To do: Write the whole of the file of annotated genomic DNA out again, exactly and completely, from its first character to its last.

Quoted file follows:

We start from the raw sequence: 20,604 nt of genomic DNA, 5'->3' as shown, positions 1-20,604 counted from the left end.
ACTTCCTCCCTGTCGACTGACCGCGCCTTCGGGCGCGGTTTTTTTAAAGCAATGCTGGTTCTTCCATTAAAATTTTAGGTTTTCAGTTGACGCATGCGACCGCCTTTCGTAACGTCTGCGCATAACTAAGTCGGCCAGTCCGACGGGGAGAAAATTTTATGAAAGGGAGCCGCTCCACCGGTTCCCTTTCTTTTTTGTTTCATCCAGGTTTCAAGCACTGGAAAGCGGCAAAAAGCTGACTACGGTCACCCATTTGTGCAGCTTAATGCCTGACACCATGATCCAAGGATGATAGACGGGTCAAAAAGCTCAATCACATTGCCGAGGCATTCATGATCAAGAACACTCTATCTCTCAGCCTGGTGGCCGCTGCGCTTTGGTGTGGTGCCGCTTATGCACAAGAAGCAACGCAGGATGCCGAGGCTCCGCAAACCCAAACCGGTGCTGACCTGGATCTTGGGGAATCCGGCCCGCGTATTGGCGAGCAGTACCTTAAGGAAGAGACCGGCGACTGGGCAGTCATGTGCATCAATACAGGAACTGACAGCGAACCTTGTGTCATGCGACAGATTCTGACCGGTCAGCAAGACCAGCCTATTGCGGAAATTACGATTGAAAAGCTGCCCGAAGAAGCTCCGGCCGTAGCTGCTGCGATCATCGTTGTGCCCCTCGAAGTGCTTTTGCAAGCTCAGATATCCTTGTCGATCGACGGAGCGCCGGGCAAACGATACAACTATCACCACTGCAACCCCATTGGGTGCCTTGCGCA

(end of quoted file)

We start from the raw sequence: 20,604 nt of genomic DNA, 5'->3' as shown, positions 1-20,604 counted from the left end.
ACTTCCTCCCTGTCGACTGACCGCGCCTTCGGGCGCGGTTTTTTTAAAGCAATGCTGGTTCTTCCATTAAAATTTTAGGTTTTCAGTTGACGCATGCGACCGCCTTTCGTAACGTCTGCGCATAACTAAGTCGGCCAGTCCGACGGGGAGAAAATTTTATGAAAGGGAGCCGCTCCACCGGTTCCCTTTCTTTTTTGTTTCATCCAGGTTTCAAGCACTGGAAAGCGGCAAAAAGCTGACTACGGTCACCCATTTGTGCAGCTTAATGCCTGACACCATGATCCAAGGATGATAGACGGGTCAAAAAGCTCAATCACATTGCCGAGGCATTCATGATCAAGAACACTCTATCTCTCAGCCTGGTGGCCGCTGCGCTTTGGTGTGGTGCCGCTTATGCACAAGAAGCAACGCAGGATGCCGAGGCTCCGCAAACCCAAACCGGTGCTGACCTGGATCTTGGGGAATCCGGCCCGCGTATTGGCGAGCAGTACCTTAAGGAAGAGACCGGCGACTGGGCAGTCATGTGCATCAATACAGGAACTGACAGCGAACCTTGTGTCATGCGACAGATTCTGACCGGTCAGCAAGACCAGCCTATTGCGGAAATTACGATTGAAAAGCTGCCCGAAGAAGCTCCGGCCGTAGCTGCTGCGATCATCGTTGTGCCCCTCGAAGTGCTTTTGCAAGCTCAGATATCCTTGTCGATCGACGGAGCGCCGGGCAAACGATACAACTATCACCACTGCAACCCCATTGGGTGCCTTGCGCA